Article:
A total of 10,969 artifacts were recovered during monitoring of Stage I construction in the East Yard at The Forks site. Postcontact recoveries represent the following: architectural objects; lighting equipment; scientific artifacts; medicine; communication; food processing; clothing; transportation; recreation; housewares; containers; detritus; and floral and faunal remains. Precontact recoveries include lithics, ceramics, faunal and floral remains, sediment samples and radiocarbon samples. Stratigraphy and features are discussed in detail. Interpretation is discussed for the following periods: Railway (1888-1988); Industrial and Immigration (1870-1888); Contact and Transition (1737-1870); and Precontact (4000 BC-AD 1737). Appendices include locational data, artifact cataloguing hierarchy, photographic plates, and an artifact inventory catalogue (the latter contained in volume II).
1990. Archaeological Monitoring of the Stage I Construction Program. Winnipeg:The Forks Renewal Corporation. [ CRM monograph report (Vol. I 216pp.; Vol. II artifact catalogue)(TFNP, HRB, MM, on file at PC) ].
Archaeological Monitoring of the Steam Plant Redevelopment
Auger drilling of pile holes to support new additions yielded two Precontact artifacts that could not be assigned to any specific cultural occupation. They are faunal remains (bison) and could not be associated with either human hunting activity or natural deposition. Stratigraphy is discussed, and appendices include an artifact catalogue.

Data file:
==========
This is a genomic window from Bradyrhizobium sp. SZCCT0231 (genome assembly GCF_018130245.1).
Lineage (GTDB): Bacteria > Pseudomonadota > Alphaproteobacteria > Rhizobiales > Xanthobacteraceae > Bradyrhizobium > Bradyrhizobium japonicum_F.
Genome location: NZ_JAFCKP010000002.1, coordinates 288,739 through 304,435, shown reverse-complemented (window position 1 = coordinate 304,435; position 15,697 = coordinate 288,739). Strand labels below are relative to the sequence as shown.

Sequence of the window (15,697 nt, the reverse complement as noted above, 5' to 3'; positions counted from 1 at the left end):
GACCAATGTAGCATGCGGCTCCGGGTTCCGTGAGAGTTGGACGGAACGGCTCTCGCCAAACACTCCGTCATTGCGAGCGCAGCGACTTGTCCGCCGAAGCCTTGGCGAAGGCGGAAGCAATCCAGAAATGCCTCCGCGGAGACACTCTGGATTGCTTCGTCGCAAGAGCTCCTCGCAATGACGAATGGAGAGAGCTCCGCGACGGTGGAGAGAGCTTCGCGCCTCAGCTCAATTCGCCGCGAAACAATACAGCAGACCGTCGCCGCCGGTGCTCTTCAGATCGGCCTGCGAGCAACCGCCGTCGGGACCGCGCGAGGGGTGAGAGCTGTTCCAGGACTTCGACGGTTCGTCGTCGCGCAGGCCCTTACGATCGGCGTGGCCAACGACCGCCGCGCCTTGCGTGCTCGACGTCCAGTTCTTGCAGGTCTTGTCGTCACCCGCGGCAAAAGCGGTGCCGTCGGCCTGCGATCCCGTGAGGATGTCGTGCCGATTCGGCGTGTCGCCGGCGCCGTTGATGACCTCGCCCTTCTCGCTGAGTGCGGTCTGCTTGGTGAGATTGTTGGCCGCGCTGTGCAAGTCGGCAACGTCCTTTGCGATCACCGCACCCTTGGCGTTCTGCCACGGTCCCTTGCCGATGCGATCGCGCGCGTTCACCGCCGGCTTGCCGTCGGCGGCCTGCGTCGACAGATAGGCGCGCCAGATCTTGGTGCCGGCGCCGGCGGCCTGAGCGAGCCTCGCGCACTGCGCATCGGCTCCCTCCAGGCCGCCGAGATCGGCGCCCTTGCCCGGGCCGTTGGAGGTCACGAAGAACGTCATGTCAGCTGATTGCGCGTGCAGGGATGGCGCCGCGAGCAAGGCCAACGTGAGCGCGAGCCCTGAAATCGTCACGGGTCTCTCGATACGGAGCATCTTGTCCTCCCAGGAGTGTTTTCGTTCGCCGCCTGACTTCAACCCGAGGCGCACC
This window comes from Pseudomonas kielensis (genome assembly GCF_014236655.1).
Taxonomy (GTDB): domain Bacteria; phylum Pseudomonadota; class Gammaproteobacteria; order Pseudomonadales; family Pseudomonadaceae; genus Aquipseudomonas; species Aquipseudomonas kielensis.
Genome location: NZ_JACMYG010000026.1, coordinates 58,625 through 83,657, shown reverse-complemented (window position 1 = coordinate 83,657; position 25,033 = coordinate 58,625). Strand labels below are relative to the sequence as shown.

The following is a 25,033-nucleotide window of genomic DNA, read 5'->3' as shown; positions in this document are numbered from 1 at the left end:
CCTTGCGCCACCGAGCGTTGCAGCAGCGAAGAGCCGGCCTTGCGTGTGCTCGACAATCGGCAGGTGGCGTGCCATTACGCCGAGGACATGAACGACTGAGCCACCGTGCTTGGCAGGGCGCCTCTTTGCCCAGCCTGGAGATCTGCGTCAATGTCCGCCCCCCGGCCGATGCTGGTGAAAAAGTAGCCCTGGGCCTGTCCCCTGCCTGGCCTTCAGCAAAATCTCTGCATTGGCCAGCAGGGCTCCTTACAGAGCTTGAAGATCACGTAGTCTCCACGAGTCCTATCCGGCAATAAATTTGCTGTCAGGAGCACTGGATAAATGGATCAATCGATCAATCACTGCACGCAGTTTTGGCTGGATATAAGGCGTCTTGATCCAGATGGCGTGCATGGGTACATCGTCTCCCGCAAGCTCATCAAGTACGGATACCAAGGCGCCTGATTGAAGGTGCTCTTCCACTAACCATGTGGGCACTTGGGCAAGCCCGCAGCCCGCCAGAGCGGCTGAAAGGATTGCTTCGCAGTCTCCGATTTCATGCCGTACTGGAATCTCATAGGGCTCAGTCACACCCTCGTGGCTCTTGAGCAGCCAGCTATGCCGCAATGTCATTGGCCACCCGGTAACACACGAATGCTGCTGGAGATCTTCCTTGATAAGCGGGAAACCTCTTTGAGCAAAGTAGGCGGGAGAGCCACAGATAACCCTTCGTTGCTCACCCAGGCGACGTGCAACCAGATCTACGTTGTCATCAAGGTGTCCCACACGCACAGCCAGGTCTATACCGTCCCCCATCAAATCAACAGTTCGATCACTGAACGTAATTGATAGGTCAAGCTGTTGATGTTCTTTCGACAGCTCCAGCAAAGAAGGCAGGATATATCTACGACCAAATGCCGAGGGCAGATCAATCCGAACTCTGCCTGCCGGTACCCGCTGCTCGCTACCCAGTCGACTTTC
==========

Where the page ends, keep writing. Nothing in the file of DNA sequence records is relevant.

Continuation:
1999. Archaeological Monitoring of the Steam Plant Redevelopment. Winnipeg:Quaternary Consultants Ltd.. Submitted to to Marwest Management Canada Ltd. and Manitoba Television Network. [ CRM report (13pp)(TFNP, HRB, MM) ].
Archaeological Monitoring of the Upper Fort Garry Gate Interpretive Garden Construction Project
This report summarizes the archaeological fieldwork that was conducted and designed to protect the existing resource of the Upper Fort Garry Gateway. Photographic plates document backhoe and shovel excavations as well as foundation features encountered.
1982. Archaeological Monitoring of the Upper Fort Garry Gate Interpretive Garden Construction Project. Winnipeg:Historic Resources, Manitoba Culture, Heritage and Recreation. [ CRM report (7pp)(HRB) ].